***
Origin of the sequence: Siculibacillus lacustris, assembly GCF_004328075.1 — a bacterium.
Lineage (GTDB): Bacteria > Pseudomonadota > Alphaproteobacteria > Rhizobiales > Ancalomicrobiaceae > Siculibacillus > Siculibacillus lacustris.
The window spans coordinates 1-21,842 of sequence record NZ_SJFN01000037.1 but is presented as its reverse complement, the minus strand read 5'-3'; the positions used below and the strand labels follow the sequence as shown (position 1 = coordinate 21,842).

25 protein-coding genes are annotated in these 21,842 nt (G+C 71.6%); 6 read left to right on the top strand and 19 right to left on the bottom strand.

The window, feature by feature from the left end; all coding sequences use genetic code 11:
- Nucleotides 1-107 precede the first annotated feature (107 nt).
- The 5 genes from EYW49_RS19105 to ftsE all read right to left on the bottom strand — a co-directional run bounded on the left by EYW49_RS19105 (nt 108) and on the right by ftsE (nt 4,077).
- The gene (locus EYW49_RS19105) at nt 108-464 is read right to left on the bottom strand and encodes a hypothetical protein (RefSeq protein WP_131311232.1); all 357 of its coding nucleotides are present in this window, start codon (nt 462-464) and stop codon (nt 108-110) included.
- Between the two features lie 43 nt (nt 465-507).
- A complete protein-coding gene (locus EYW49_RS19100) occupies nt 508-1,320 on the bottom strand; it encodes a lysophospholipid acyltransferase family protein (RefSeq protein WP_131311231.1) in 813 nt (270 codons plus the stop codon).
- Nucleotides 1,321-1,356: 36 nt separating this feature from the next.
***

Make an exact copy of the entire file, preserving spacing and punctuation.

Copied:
Origin of the sequence: Siculibacillus lacustris, assembly GCF_004328075.1 — a bacterium.
Lineage (GTDB): Bacteria > Pseudomonadota > Alphaproteobacteria > Rhizobiales > Ancalomicrobiaceae > Siculibacillus > Siculibacillus lacustris.
The window spans coordinates 1-21,842 of sequence record NZ_SJFN01000037.1 but is presented as its reverse complement, the minus strand read 5'-3'; the positions used below and the strand labels follow the sequence as shown (position 1 = coordinate 21,842).

25 protein-coding genes are annotated in these 21,842 nt (G+C 71.6%); 6 read left to right on the top strand and 19 right to left on the bottom strand.

The window, feature by feature from the left end; all coding sequences use genetic code 11:
- Nucleotides 1-107 precede the first annotated feature (107 nt).
- The 5 genes from EYW49_RS19105 to ftsE all read right to left on the bottom strand — a co-directional run bounded on the left by EYW49_RS19105 (nt 108) and on the right by ftsE (nt 4,077).
- The gene (locus EYW49_RS19105) at nt 108-464 is read right to left on the bottom strand and encodes a hypothetical protein (RefSeq protein WP_131311232.1); all 357 of its coding nucleotides are present in this window, start codon (nt 462-464) and stop codon (nt 108-110) included.
- Between the two features lie 43 nt (nt 465-507).
- A complete protein-coding gene (locus EYW49_RS19100) occupies nt 508-1,320 on the bottom strand; it encodes a lysophospholipid acyltransferase family protein (RefSeq protein WP_131311231.1) in 813 nt (270 codons plus the stop codon).
- Nucleotides 1,321-1,356: 36 nt separating this feature from the next.